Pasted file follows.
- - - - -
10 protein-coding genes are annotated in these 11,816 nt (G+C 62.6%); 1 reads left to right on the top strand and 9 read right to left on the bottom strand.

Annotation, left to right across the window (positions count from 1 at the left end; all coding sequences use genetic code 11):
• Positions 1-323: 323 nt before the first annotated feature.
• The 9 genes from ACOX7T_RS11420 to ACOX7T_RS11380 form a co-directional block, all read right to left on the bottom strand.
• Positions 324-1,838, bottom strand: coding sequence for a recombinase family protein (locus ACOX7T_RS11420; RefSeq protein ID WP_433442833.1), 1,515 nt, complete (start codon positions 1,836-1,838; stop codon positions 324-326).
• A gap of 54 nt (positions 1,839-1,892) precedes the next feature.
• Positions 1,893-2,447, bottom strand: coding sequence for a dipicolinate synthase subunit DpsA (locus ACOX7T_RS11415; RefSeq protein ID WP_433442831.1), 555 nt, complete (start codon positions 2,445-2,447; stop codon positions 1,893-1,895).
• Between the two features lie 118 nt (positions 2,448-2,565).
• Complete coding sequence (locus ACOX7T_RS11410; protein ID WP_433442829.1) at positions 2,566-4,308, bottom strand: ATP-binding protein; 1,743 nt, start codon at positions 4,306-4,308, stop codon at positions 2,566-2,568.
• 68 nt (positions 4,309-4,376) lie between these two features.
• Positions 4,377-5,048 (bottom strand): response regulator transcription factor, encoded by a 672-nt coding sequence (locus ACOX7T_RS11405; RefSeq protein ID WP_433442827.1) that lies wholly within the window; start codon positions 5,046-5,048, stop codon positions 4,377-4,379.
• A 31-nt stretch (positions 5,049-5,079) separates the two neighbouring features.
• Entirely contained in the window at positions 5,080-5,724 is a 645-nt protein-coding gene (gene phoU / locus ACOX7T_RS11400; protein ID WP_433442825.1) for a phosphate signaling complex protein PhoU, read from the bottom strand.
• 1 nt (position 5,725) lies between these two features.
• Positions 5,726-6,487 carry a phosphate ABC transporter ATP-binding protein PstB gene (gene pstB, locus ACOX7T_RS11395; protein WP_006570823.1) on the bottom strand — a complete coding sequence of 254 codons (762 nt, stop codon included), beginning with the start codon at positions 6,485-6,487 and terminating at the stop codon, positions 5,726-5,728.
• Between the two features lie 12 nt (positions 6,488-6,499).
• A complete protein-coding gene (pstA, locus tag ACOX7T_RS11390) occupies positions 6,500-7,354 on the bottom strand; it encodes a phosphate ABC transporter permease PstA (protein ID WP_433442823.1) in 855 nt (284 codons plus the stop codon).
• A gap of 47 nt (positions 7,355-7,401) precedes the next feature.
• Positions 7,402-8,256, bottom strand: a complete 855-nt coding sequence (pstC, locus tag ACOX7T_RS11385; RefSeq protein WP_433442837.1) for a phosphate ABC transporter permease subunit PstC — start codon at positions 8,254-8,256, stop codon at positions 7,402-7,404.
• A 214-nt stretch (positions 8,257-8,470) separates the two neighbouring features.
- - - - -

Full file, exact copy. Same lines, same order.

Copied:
10 protein-coding genes are annotated in these 11,816 nt (G+C 62.6%); 1 reads left to right on the top strand and 9 read right to left on the bottom strand.

Annotation, left to right across the window (positions count from 1 at the left end; all coding sequences use genetic code 11):
• Positions 1-323: 323 nt before the first annotated feature.
• The 9 genes from ACOX7T_RS11420 to ACOX7T_RS11380 form a co-directional block, all read right to left on the bottom strand.
• Positions 324-1,838, bottom strand: coding sequence for a recombinase family protein (locus ACOX7T_RS11420; RefSeq protein ID WP_433442833.1), 1,515 nt, complete (start codon positions 1,836-1,838; stop codon positions 324-326).
• A gap of 54 nt (positions 1,839-1,892) precedes the next feature.
• Positions 1,893-2,447, bottom strand: coding sequence for a dipicolinate synthase subunit DpsA (locus ACOX7T_RS11415; RefSeq protein ID WP_433442831.1), 555 nt, complete (start codon positions 2,445-2,447; stop codon positions 1,893-1,895).
• Between the two features lie 118 nt (positions 2,448-2,565).
• Complete coding sequence (locus ACOX7T_RS11410; protein ID WP_433442829.1) at positions 2,566-4,308, bottom strand: ATP-binding protein; 1,743 nt, start codon at positions 4,306-4,308, stop codon at positions 2,566-2,568.
• 68 nt (positions 4,309-4,376) lie between these two features.
• Positions 4,377-5,048 (bottom strand): response regulator transcription factor, encoded by a 672-nt coding sequence (locus ACOX7T_RS11405; RefSeq protein ID WP_433442827.1) that lies wholly within the window; start codon positions 5,046-5,048, stop codon positions 4,377-4,379.
• A 31-nt stretch (positions 5,049-5,079) separates the two neighbouring features.
• Entirely contained in the window at positions 5,080-5,724 is a 645-nt protein-coding gene (gene phoU / locus ACOX7T_RS11400; protein ID WP_433442825.1) for a phosphate signaling complex protein PhoU, read from the bottom strand.
• 1 nt (position 5,725) lies between these two features.
• Positions 5,726-6,487 carry a phosphate ABC transporter ATP-binding protein PstB gene (gene pstB, locus ACOX7T_RS11395; protein WP_006570823.1) on the bottom strand — a complete coding sequence of 254 codons (762 nt, stop codon included), beginning with the start codon at positions 6,485-6,487 and terminating at the stop codon, positions 5,726-5,728.
• Between the two features lie 12 nt (positions 6,488-6,499).
• A complete protein-coding gene (pstA, locus tag ACOX7T_RS11390) occupies positions 6,500-7,354 on the bottom strand; it encodes a phosphate ABC transporter permease PstA (protein ID WP_433442823.1) in 855 nt (284 codons plus the stop codon).
• A gap of 47 nt (positions 7,355-7,401) precedes the next feature.
• Positions 7,402-8,256, bottom strand: a complete 855-nt coding sequence (pstC, locus tag ACOX7T_RS11385; RefSeq protein WP_433442837.1) for a phosphate ABC transporter permease subunit PstC — start codon at positions 8,254-8,256, stop codon at positions 7,402-7,404.
• A 214-nt stretch (positions 8,257-8,470) separates the two neighbouring features.